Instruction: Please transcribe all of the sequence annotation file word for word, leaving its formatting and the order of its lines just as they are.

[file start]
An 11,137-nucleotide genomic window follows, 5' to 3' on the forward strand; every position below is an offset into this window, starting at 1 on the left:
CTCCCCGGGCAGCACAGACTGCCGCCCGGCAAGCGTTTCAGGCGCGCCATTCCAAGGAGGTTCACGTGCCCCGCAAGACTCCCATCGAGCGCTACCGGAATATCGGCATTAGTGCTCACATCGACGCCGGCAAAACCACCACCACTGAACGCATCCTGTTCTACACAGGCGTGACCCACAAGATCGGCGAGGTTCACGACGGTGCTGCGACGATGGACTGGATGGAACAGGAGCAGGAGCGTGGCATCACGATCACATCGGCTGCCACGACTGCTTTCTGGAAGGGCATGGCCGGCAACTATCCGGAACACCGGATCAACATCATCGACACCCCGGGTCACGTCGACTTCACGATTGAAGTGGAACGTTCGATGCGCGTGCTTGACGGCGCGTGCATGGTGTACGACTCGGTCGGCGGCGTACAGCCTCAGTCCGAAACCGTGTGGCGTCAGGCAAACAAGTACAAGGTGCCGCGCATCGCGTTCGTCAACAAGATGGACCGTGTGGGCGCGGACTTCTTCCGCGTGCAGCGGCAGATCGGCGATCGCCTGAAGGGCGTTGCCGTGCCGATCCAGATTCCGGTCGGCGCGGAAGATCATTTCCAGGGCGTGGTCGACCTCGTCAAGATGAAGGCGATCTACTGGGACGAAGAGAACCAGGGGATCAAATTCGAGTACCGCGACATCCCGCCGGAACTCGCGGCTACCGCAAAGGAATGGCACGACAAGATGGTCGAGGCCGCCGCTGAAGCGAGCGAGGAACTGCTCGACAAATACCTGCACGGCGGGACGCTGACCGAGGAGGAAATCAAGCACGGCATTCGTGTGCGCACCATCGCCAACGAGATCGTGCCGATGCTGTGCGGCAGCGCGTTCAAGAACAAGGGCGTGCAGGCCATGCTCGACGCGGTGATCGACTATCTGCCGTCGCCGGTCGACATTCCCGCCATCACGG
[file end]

An 11,137-nucleotide genomic window follows, 5' to 3' on the forward strand; every position below is an offset into this window, starting at 1 on the left:
CTCCCCGGGCAGCACAGACTGCCGCCCGGCAAGCGTTTCAGGCGCGCCATTCCAAGGAGGTTCACGTGCCCCGCAAGACTCCCATCGAGCGCTACCGGAATATCGGCATTAGTGCTCACATCGACGCCGGCAAAACCACCACCACTGAACGCATCCTGTTCTACACAGGCGTGACCCACAAGATCGGCGAGGTTCACGACGGTGCTGCGACGATGGACTGGATGGAACAGGAGCAGGAGCGTGGCATCACGATCACATCGGCTGCCACGACTGCTTTCTGGAAGGGCATGGCCGGCAACTATCCGGAACACCGGATCAACATCATCGACACCCCGGGTCACGTCGACTTCACGATTGAAGTGGAACGTTCGATGCGCGTGCTTGACGGCGCGTGCATGGTGTACGACTCGGTCGGCGGCGTACAGCCTCAGTCCGAAACCGTGTGGCGTCAGGCAAACAAGTACAAGGTGCCGCGCATCGCGTTCGTCAACAAGATGGACCGTGTGGGCGCGGACTTCTTCCGCGTGCAGCGGCAGATCGGCGATCGCCTGAAGGGCGTTGCCGTGCCGATCCAGATTCCGGTCGGCGCGGAAGATCATTTCCAGGGCGTGGTCGACCTCGTCAAGATGAAGGCGATCTACTGGGACGAAGAGAACCAGGGGATCAAATTCGAGTACCGCGACATCCCGCCGGAACTCGCGGCTACCGCAAAGGAATGGCACGACAAGATGGTCGAGGCCGCCGCTGAAGCGAGCGAGGAACTGCTCGACAAATACCTGCACGGCGGGACGCTGACCGAGGAGGAAATCAAGCACGGCATTCGTGTGCGCACCATCGCCAACGAGATCGTGCCGATGCTGTGCGGCAGCGCGTTCAAGAACAAGGGCGTGCAGGCCATGCTCGACGCGGTGATCGACTATCTGCCGTCGCCGGTCGACATTCCCGCCATCACGG